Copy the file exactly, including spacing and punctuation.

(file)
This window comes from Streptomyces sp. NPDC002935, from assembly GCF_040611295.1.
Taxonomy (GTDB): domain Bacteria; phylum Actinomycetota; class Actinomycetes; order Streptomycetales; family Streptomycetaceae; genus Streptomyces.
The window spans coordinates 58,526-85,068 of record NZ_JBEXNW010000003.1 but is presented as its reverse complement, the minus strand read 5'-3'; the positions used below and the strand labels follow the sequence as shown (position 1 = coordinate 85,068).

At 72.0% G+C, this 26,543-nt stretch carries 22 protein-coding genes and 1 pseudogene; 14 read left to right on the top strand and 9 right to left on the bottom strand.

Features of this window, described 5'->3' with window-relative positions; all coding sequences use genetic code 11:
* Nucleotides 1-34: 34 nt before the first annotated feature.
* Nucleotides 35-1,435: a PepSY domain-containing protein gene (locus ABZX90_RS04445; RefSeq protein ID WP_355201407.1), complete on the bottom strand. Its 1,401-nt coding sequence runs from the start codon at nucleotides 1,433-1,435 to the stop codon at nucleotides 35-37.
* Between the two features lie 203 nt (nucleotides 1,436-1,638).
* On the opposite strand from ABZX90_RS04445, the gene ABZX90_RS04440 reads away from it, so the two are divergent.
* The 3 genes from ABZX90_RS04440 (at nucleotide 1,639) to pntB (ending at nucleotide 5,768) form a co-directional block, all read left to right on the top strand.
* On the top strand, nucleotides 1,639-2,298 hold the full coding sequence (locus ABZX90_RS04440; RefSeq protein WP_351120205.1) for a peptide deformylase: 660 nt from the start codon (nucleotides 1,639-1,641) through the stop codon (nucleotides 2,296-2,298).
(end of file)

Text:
This window comes from Streptomyces sp. NPDC002935, from assembly GCF_040611295.1.
Taxonomy (GTDB): domain Bacteria; phylum Actinomycetota; class Actinomycetes; order Streptomycetales; family Streptomycetaceae; genus Streptomyces.
The window spans coordinates 58,526-85,068 of record NZ_JBEXNW010000003.1 but is presented as its reverse complement, the minus strand read 5'-3'; the positions used below and the strand labels follow the sequence as shown (position 1 = coordinate 85,068).

At 72.0% G+C, this 26,543-nt stretch carries 22 protein-coding genes and 1 pseudogene; 14 read left to right on the top strand and 9 right to left on the bottom strand.

Features of this window, described 5'->3' with window-relative positions; all coding sequences use genetic code 11:
* Nucleotides 1-34: 34 nt before the first annotated feature.
* Nucleotides 35-1,435: a PepSY domain-containing protein gene (locus ABZX90_RS04445; RefSeq protein ID WP_355201407.1), complete on the bottom strand. Its 1,401-nt coding sequence runs from the start codon at nucleotides 1,433-1,435 to the stop codon at nucleotides 35-37.
* Between the two features lie 203 nt (nucleotides 1,436-1,638).
* On the opposite strand from ABZX90_RS04445, the gene ABZX90_RS04440 reads away from it, so the two are divergent.
* The 3 genes from ABZX90_RS04440 (at nucleotide 1,639) to pntB (ending at nucleotide 5,768) form a co-directional block, all read left to right on the top strand.
* On the top strand, nucleotides 1,639-2,298 hold the full coding sequence (locus ABZX90_RS04440; RefSeq protein WP_351120205.1) for a peptide deformylase: 660 nt from the start codon (nucleotides 1,639-1,641) through the stop codon (nucleotides 2,296-2,298).